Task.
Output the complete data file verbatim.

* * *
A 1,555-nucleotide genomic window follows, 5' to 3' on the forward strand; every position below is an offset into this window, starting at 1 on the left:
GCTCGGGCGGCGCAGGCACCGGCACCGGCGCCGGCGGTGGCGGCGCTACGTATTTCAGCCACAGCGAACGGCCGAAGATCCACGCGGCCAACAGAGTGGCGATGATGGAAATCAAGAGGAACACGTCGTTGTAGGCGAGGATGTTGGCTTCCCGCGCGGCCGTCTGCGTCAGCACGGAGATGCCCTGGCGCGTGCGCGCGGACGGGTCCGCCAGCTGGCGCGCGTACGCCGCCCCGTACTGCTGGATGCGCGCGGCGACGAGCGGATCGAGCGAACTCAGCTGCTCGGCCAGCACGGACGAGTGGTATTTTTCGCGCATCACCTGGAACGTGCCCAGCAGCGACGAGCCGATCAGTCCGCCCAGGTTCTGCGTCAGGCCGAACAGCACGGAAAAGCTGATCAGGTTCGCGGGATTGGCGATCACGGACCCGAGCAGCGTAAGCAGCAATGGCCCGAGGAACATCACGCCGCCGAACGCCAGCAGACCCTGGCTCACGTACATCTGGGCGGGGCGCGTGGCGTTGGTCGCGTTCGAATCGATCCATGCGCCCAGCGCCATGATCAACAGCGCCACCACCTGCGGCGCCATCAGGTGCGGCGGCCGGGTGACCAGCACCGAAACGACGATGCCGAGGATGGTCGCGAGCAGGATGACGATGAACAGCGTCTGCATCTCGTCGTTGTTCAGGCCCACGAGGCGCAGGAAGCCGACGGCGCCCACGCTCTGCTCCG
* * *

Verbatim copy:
A 1,555-nucleotide genomic window follows, 5' to 3' on the forward strand; every position below is an offset into this window, starting at 1 on the left:
GCTCGGGCGGCGCAGGCACCGGCACCGGCGCCGGCGGTGGCGGCGCTACGTATTTCAGCCACAGCGAACGGCCGAAGATCCACGCGGCCAACAGAGTGGCGATGATGGAAATCAAGAGGAACACGTCGTTGTAGGCGAGGATGTTGGCTTCCCGCGCGGCCGTCTGCGTCAGCACGGAGATGCCCTGGCGCGTGCGCGCGGACGGGTCCGCCAGCTGGCGCGCGTACGCCGCCCCGTACTGCTGGATGCGCGCGGCGACGAGCGGATCGAGCGAACTCAGCTGCTCGGCCAGCACGGACGAGTGGTATTTTTCGCGCATCACCTGGAACGTGCCCAGCAGCGACGAGCCGATCAGTCCGCCCAGGTTCTGCGTCAGGCCGAACAGCACGGAAAAGCTGATCAGGTTCGCGGGATTGGCGATCACGGACCCGAGCAGCGTAAGCAGCAATGGCCCGAGGAACATCACGCCGCCGAACGCCAGCAGACCCTGGCTCACGTACATCTGGGCGGGGCGCGTGGCGTTGGTCGCGTTCGAATCGATCCATGCGCCCAGCGCCATGATCAACAGCGCCACCACCTGCGGCGCCATCAGGTGCGGCGGCCGGGTGACCAGCACCGAAACGACGATGCCGAGGATGGTCGCGAGCAGGATGACGATGAACAGCGTCTGCATCTCGTCGTTGTTCAGGCCCACGAGGCGCAGGAAGCCGACGGCGCCCACGCTCTGCTCCG